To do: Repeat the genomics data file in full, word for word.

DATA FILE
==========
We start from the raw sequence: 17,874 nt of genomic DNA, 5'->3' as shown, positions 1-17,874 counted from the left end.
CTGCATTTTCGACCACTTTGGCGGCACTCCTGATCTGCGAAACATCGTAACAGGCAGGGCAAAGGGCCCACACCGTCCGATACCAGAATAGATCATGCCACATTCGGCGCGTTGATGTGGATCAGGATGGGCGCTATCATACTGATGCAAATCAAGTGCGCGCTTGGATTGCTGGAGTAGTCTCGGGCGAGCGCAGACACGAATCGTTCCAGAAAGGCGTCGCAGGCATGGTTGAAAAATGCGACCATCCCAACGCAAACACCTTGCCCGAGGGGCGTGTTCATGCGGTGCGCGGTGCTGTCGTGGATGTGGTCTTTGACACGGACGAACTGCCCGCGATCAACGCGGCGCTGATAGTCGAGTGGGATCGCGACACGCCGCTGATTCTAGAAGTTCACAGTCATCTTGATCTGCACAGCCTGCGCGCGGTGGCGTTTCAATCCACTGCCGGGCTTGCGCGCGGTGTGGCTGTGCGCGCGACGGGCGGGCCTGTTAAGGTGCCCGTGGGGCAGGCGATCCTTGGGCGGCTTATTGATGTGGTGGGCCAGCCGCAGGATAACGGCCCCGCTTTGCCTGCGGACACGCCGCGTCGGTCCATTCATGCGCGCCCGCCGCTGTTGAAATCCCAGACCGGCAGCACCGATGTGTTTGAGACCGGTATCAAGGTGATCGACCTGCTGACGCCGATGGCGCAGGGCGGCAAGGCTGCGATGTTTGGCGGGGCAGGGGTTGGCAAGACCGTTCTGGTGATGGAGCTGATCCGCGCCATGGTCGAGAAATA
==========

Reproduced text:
We start from the raw sequence: 17,874 nt of genomic DNA, 5'->3' as shown, positions 1-17,874 counted from the left end.
CTGCATTTTCGACCACTTTGGCGGCACTCCTGATCTGCGAAACATCGTAACAGGCAGGGCAAAGGGCCCACACCGTCCGATACCAGAATAGATCATGCCACATTCGGCGCGTTGATGTGGATCAGGATGGGCGCTATCATACTGATGCAAATCAAGTGCGCGCTTGGATTGCTGGAGTAGTCTCGGGCGAGCGCAGACACGAATCGTTCCAGAAAGGCGTCGCAGGCATGGTTGAAAAATGCGACCATCCCAACGCAAACACCTTGCCCGAGGGGCGTGTTCATGCGGTGCGCGGTGCTGTCGTGGATGTGGTCTTTGACACGGACGAACTGCCCGCGATCAACGCGGCGCTGATAGTCGAGTGGGATCGCGACACGCCGCTGATTCTAGAAGTTCACAGTCATCTTGATCTGCACAGCCTGCGCGCGGTGGCGTTTCAATCCACTGCCGGGCTTGCGCGCGGTGTGGCTGTGCGCGCGACGGGCGGGCCTGTTAAGGTGCCCGTGGGGCAGGCGATCCTTGGGCGGCTTATTGATGTGGTGGGCCAGCCGCAGGATAACGGCCCCGCTTTGCCTGCGGACACGCCGCGTCGGTCCATTCATGCGCGCCCGCCGCTGTTGAAATCCCAGACCGGCAGCACCGATGTGTTTGAGACCGGTATCAAGGTGATCGACCTGCTGACGCCGATGGCGCAGGGCGGCAAGGCTGCGATGTTTGGCGGGGCAGGGGTTGGCAAGACCGTTCTGGTGATGGAGCTGATCCGCGCCATGGTCGAGAAATA